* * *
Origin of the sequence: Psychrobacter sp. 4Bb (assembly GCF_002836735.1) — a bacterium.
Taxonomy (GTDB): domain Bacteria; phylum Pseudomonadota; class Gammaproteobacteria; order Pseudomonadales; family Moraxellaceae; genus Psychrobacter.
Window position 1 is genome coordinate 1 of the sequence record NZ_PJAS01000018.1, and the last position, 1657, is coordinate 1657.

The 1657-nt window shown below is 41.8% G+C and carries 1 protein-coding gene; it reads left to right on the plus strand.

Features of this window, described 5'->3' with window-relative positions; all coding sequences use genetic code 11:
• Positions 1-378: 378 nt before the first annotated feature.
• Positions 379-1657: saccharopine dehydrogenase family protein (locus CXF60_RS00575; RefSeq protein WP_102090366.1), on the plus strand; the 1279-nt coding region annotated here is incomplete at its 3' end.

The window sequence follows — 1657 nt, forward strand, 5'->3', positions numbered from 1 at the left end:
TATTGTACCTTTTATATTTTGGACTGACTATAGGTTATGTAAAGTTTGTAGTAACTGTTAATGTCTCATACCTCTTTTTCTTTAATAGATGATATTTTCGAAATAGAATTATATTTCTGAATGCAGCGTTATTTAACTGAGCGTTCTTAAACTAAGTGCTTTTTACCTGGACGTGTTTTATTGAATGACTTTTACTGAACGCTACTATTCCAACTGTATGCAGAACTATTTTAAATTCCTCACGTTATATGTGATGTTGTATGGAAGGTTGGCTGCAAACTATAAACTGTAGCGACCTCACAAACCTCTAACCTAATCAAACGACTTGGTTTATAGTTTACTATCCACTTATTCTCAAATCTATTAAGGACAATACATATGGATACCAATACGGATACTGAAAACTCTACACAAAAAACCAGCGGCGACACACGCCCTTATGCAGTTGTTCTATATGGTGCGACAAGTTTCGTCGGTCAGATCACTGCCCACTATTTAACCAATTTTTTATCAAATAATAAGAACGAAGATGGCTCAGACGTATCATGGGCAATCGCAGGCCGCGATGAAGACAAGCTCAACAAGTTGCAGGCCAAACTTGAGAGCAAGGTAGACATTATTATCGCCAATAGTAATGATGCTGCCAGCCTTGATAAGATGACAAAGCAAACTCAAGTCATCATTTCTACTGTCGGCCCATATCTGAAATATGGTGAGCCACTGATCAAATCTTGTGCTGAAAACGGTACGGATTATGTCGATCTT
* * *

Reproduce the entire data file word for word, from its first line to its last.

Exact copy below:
Origin of the sequence: Psychrobacter sp. 4Bb (assembly GCF_002836735.1) — a bacterium.
Taxonomy (GTDB): domain Bacteria; phylum Pseudomonadota; class Gammaproteobacteria; order Pseudomonadales; family Moraxellaceae; genus Psychrobacter.
Window position 1 is genome coordinate 1 of the sequence record NZ_PJAS01000018.1, and the last position, 1657, is coordinate 1657.

The 1657-nt window shown below is 41.8% G+C and carries 1 protein-coding gene; it reads left to right on the plus strand.

Features of this window, described 5'->3' with window-relative positions; all coding sequences use genetic code 11:
• Positions 1-378: 378 nt before the first annotated feature.
• Positions 379-1657: saccharopine dehydrogenase family protein (locus CXF60_RS00575; RefSeq protein WP_102090366.1), on the plus strand; the 1279-nt coding region annotated here is incomplete at its 3' end.

The window sequence follows — 1657 nt, forward strand, 5'->3', positions numbered from 1 at the left end:
TATTGTACCTTTTATATTTTGGACTGACTATAGGTTATGTAAAGTTTGTAGTAACTGTTAATGTCTCATACCTCTTTTTCTTTAATAGATGATATTTTCGAAATAGAATTATATTTCTGAATGCAGCGTTATTTAACTGAGCGTTCTTAAACTAAGTGCTTTTTACCTGGACGTGTTTTATTGAATGACTTTTACTGAACGCTACTATTCCAACTGTATGCAGAACTATTTTAAATTCCTCACGTTATATGTGATGTTGTATGGAAGGTTGGCTGCAAACTATAAACTGTAGCGACCTCACAAACCTCTAACCTAATCAAACGACTTGGTTTATAGTTTACTATCCACTTATTCTCAAATCTATTAAGGACAATACATATGGATACCAATACGGATACTGAAAACTCTACACAAAAAACCAGCGGCGACACACGCCCTTATGCAGTTGTTCTATATGGTGCGACAAGTTTCGTCGGTCAGATCACTGCCCACTATTTAACCAATTTTTTATCAAATAATAAGAACGAAGATGGCTCAGACGTATCATGGGCAATCGCAGGCCGCGATGAAGACAAGCTCAACAAGTTGCAGGCCAAACTTGAGAGCAAGGTAGACATTATTATCGCCAATAGTAATGATGCTGCCAGCCTTGATAAGATGACAAAGCAAACTCAAGTCATCATTTCTACTGTCGGCCCATATCTGAAATATGGTGAGCCACTGATCAAATCTTGTGCTGAAAACGGTACGGATTATGTCGATCTT